Welcome back! So far we've covered:
Lesson 1: Aperture Basic Training
Lesson 2 (Part 1): ISO & Shutter Speed
This week, we'll be learning about adjusting your white balance and shooting in Manual (M). Eek!
Before we get started on this evening's post, I want to clarify something:
These lessons are not just for people with fancy schmancy DSLR cameras. You can apply a lot of this stuff to your standard point and shoot cameras. Most point and shoot cameras have action settings which allow you to take pictures with high shutter speeds. Look for a running restroom sign man.
Some point and shoot cameras will even let you decide if the background of your picture should be in or out of focus. It just depends on your camera. My recommendation? Read your manuals! You can take awesome pictures without dropping $1000 on a fancy camera and it's corresponding equipment.
Anyways, let's get on with today's lesson.
Lesson 2 (Part 2): Balancing ISO, Shutter Speed, and Aperture in Manual with DSLRs
I kind of never got around to the second half of last weeks lesson. Something to do with lack of self control and a ridiculous number of water photos.
Also, part 2 of lesson 2 scared the bejesus out of me. Why? Because it meant shooting in MANUAL!! Excuse me while I faint dead away.
I did read part 2 last week, but I didn't apply it until this week. So, here goes!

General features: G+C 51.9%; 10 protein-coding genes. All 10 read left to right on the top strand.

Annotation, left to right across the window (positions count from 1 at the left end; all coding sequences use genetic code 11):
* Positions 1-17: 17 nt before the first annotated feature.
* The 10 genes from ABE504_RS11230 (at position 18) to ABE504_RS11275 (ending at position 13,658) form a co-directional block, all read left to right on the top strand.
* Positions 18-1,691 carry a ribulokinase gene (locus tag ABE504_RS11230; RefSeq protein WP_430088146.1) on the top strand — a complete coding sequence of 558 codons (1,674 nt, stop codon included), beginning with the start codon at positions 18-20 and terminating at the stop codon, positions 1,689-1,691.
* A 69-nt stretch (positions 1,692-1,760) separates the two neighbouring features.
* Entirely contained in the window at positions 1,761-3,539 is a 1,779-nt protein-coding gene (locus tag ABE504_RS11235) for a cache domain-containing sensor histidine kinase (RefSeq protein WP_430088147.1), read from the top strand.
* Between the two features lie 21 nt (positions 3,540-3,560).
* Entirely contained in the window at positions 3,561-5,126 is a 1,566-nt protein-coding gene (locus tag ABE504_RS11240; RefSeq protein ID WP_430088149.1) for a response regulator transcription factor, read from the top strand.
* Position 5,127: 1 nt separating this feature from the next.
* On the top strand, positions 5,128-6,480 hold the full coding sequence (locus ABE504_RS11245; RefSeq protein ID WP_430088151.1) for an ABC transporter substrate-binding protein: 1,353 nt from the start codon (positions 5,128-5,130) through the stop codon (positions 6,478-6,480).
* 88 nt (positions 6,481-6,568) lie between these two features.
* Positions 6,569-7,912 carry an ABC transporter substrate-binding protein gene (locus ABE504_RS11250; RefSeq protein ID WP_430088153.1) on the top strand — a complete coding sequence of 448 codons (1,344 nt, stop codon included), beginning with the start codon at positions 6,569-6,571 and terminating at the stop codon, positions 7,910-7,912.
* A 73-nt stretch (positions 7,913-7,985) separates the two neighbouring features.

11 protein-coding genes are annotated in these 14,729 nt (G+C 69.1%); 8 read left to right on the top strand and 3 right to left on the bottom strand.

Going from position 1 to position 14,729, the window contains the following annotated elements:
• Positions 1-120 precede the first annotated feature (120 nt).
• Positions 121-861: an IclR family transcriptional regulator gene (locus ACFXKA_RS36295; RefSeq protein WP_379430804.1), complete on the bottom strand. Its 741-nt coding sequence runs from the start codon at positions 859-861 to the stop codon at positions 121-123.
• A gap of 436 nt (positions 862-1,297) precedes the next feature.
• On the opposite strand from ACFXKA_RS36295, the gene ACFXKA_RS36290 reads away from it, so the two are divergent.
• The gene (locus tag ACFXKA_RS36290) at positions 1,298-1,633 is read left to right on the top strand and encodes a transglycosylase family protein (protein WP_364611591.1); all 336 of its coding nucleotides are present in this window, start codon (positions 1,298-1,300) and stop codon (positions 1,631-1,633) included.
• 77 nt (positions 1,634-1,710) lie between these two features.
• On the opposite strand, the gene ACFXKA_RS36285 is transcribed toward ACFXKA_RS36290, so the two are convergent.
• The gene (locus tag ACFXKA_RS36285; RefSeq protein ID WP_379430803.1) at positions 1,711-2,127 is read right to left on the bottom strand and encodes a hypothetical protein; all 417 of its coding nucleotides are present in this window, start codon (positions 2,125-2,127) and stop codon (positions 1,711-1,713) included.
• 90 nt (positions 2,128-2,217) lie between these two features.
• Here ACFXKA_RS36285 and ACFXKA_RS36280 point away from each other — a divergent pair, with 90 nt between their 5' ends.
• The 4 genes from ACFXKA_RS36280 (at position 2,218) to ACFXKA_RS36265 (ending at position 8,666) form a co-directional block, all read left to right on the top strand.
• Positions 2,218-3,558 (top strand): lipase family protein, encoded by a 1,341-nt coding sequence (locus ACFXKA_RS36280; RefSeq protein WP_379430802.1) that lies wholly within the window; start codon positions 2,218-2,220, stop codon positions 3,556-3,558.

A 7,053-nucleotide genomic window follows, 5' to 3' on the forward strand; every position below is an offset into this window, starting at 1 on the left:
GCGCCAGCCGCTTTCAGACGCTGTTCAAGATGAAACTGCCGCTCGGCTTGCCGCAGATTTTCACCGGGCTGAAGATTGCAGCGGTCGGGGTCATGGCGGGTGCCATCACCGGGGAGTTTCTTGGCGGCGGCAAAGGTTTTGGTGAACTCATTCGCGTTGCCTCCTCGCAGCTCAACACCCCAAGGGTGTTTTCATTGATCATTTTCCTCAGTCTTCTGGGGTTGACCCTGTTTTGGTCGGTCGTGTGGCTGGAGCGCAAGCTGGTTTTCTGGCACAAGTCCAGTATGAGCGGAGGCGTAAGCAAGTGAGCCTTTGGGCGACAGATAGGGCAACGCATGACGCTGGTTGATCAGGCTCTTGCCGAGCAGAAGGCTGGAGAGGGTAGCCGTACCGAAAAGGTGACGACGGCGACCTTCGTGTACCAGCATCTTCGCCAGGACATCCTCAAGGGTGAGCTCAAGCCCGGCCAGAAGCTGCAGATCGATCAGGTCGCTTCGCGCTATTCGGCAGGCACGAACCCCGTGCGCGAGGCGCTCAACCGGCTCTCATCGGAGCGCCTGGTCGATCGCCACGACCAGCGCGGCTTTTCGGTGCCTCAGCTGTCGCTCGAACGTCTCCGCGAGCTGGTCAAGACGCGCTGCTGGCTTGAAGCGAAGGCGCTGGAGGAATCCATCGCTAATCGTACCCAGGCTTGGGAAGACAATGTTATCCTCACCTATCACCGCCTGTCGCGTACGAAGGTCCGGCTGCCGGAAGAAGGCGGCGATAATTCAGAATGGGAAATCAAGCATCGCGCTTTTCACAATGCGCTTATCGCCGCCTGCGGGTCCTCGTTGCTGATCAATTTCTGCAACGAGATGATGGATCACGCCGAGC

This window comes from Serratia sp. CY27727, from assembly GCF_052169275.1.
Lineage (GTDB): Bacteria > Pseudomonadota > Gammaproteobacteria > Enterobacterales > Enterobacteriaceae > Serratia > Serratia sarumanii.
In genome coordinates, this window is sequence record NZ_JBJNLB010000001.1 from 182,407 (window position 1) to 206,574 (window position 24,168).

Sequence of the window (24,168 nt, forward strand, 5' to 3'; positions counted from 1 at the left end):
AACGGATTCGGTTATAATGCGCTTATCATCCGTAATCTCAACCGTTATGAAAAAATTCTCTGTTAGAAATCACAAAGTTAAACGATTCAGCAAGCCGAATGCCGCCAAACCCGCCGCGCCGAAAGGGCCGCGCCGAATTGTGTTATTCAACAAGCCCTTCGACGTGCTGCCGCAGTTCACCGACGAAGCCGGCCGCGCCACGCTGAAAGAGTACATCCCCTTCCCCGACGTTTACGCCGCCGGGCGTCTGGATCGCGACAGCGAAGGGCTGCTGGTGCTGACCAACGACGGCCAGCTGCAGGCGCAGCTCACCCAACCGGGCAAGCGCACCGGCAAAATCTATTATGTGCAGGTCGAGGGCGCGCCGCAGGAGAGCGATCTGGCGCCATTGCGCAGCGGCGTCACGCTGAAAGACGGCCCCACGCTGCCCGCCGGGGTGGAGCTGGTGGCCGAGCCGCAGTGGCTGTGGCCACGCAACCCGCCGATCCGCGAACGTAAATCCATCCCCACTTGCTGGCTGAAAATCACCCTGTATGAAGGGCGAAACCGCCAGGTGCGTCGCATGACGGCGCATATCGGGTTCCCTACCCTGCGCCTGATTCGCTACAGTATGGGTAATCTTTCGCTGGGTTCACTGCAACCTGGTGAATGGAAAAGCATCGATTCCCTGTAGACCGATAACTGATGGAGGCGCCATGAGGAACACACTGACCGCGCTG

When you shoot in manual (M), the camera doesn't make any of the decisions for you. You have to set the aperture, shutter speed, ISO, etc. yourself. So, if the picture turns out terrible, it is completely your own fault. You can't blame Auto. More's the pity...
The trick to shooting in manual (so I'm told) is to balance the ISO, shutter speed, and aperture so that you achieve proper exposure. This is where the exposure meter in your camera becomes your bestest friend. You may even set up a play date with him to play hopscotch after all of this.
When you look through the viewfinder in manual, you will see something approximating this:
You want the little green dash on the exposure meter to be near the "0". If it is in the negative, then your picture will be underexposed. If it is in the positive, then your picture will be overexposed (not that overexposure is always a bad thing).
When shooting in manual, first decide whether shutter speed or aperture is your priority.